Member log in

Dairy product prices decline to lowest since July 2012

Dairy product prices dropped to the lowest level since July 2012 in the latest GlobalDairyTrade auction, led by a slump in rennet casein and butter milk powder.

The auction results come after New Zealand commodity prices fell to a 17-month low in August, based on the ANZ Commodity Price Index, with whole milk powder down 15 percent.

Yet Fonterra [NZX: FCG] last week announced plans to ramp up milk powder production in New Zealand, while licensing its Anmum brand of infant formula to a Chinese partner, a sign it is upbeat about longer-term demand.

The GDT price index dropped 6.0 percent to US$2,787, down from US$3,000 two weeks ago. Some 57,010 tonnes of product was sold, up from 46,387 tonnes two weeks ago.

In the latest GDT auction, rennet casein sank 14.3 percent to US$8,232 a tonne, while butter milk powder shed 12.9 percent to US$3,174 per tonne.

Skim milk powder dropped 9.5 percent to US$2,600 a tonne, anhydrous milk fat slid 5.8 percent to US$3,360 a tonne, and butter gave up 5.6 percent to US$2,753 a tonne.

Cheddar fell 4.9 percent to US$3,275 a tonne, while whole milk powder declined 4.3 percent to US$2,673 a tonne

Neither lactose nor sweet whey powder were offered at the event.

The New Zealand dollar recently traded at 83.09 US cents, after dipping as low as 82.92 before the release.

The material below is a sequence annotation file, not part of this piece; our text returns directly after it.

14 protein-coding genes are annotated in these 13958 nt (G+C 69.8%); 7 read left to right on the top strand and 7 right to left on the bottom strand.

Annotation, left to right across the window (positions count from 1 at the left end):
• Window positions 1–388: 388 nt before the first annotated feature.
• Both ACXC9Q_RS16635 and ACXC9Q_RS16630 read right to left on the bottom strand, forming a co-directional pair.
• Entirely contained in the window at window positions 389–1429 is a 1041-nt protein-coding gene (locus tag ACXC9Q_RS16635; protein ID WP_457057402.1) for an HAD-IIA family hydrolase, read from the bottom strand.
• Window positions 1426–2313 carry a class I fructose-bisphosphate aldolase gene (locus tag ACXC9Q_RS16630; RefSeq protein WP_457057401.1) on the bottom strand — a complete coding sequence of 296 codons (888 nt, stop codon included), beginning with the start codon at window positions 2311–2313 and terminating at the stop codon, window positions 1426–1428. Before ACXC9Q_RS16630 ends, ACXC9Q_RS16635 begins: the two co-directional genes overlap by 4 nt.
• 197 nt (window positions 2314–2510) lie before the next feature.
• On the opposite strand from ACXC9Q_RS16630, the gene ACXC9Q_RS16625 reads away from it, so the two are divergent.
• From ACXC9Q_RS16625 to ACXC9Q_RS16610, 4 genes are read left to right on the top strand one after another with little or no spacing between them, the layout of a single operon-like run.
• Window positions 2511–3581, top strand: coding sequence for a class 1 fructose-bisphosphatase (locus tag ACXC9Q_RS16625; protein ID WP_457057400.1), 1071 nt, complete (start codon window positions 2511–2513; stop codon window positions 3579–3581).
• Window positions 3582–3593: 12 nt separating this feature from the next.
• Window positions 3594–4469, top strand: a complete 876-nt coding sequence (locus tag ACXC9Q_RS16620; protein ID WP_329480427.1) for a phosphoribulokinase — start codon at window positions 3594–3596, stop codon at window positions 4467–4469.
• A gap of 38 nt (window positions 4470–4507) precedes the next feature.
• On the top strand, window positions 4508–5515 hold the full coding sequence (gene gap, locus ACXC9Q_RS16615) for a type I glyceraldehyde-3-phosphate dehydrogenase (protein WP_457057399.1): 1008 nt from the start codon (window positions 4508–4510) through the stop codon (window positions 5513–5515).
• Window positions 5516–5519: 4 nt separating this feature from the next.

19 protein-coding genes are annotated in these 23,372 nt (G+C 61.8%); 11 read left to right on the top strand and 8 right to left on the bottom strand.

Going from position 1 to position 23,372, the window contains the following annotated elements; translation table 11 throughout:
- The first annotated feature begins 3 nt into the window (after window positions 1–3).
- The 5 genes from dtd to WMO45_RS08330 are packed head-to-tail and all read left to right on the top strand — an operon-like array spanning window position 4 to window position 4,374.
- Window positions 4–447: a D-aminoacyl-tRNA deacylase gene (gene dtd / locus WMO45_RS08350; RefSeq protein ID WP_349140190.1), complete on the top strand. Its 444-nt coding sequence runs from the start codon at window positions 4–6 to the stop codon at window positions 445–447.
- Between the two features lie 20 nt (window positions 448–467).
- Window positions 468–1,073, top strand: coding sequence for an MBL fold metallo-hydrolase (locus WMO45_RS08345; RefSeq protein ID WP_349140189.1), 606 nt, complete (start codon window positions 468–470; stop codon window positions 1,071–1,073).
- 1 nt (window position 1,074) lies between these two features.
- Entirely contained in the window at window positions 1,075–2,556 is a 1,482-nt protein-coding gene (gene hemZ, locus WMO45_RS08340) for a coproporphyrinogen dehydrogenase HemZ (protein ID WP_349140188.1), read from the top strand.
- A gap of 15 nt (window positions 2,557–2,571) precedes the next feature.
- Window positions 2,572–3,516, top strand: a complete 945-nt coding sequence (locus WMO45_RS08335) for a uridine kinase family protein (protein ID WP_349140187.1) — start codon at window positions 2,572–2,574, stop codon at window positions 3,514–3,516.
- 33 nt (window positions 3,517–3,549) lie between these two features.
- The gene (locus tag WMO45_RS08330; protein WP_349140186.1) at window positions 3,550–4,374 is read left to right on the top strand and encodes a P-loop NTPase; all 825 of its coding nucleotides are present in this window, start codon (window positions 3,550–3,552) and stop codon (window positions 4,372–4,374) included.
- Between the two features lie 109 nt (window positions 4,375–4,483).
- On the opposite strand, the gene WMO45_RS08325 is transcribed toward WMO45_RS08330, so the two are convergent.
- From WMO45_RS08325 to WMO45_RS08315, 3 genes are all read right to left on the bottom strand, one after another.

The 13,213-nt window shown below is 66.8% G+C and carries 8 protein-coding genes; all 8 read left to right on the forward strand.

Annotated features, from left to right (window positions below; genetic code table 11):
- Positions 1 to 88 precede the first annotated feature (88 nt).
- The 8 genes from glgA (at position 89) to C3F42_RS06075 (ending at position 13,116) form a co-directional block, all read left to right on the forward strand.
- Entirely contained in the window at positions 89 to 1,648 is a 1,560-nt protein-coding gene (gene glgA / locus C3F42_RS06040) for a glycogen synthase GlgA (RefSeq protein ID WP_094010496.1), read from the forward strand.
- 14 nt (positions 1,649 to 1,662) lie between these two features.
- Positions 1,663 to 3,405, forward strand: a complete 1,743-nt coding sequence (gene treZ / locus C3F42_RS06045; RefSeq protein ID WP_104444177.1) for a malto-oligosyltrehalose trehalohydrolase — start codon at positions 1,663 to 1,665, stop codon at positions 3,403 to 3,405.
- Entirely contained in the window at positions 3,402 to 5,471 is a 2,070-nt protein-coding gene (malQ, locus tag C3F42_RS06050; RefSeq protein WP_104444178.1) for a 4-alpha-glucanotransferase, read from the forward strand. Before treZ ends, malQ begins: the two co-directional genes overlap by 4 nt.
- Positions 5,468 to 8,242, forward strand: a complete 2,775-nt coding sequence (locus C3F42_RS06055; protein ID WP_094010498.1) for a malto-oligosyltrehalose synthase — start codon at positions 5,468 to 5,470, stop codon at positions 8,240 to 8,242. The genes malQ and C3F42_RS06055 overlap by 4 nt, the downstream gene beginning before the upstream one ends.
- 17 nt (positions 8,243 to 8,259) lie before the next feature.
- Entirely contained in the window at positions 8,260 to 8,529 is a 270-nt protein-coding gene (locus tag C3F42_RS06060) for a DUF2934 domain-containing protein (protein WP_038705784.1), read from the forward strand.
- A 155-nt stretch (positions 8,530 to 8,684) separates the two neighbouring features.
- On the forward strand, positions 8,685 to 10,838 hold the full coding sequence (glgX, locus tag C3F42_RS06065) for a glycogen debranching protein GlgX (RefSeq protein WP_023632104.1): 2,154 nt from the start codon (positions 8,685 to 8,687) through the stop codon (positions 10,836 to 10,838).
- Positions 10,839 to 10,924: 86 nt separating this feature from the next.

There were 158 winning bidders out of 184 participating bidders at the 10-round auction. The number of qualified bidders rose to 660, from 650 at the last auction.

(BusinessDesk)

Comments and questions
5

Most money NZ received from historically high export prices was not invested into productive areas that create jobs
Instead it was "invested" in Auckland's inflated real estate with the encouragement of the Government with their tax policies.
In 12 month's we will be much worse off than Australia when China reduced mineral imports.
NZ is now living in a "fools paradise" and we cannot see the elephant in the room.

Another anonymous commentator who is trotting out the cliched phrase that tax policy favours property investment over the "productive sector".
Tell me why anon ??
When considered against the wideranging PIE funds who (are supposedly invested in the productive sector and can pass income out to their investors at 28% and capital gains tax free, how does a property investor enjoy a preference ??

Deflation.

Should be some cheap milk in the shops soon then?

After years of being told that dairy prices in NZ are linked to what they can sell for overseas, I can't wait to see the drop in price here!

Or more likely we will get a different excuse.

Perhaps that they now need to top up the new lower prices using the NZ market perhaps.

In 2013 Beingmate ... Net profit was about $140m, ... "Historical data put sales at $5b in 2008, equating to more than 250 per cent growth over the past five to six years ... OK then. So Fonterra has checked its slider grommets.
- It better had. The purchase is being funded from Fonterra's existing cash and debt facilities. ... Craigs Investment Partners see Fonterra's balance sheet as limiting its international expansion. With just a 20 per cent stake, "Fonterra has neither control over the direction of Beingmate or over its cash flows ... they said. ... Fonterra's leap is looking even bolder than Chalkie thought ...
http://www.stuff.co.nz/business/farming/10452599/Big-leap-of-faith-for-Fonterras-baby-food-future